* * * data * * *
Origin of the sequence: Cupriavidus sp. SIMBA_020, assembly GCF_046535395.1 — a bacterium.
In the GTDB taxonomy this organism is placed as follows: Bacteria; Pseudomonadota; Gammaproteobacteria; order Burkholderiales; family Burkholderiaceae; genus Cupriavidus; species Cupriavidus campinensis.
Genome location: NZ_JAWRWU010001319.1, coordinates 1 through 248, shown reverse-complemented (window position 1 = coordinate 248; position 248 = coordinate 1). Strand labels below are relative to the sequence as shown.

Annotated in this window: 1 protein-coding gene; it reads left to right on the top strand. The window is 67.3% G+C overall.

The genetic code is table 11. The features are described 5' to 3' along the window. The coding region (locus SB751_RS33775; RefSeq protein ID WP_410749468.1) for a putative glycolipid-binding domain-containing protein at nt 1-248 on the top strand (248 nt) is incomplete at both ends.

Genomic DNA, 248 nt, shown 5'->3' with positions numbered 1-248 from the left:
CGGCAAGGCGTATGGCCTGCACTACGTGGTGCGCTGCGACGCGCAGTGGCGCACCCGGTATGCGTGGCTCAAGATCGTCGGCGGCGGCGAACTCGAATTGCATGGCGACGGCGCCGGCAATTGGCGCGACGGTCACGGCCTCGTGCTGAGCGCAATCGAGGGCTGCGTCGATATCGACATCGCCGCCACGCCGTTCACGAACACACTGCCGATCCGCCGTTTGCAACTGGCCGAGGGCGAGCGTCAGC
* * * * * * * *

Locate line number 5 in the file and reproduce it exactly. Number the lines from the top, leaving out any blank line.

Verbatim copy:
The genetic code is table 11. The features are described 5' to 3' along the window. The coding region (locus SB751_RS33775; RefSeq protein ID WP_410749468.1) for a putative glycolipid-binding domain-containing protein at nt 1-248 on the top strand (248 nt) is incomplete at both ends.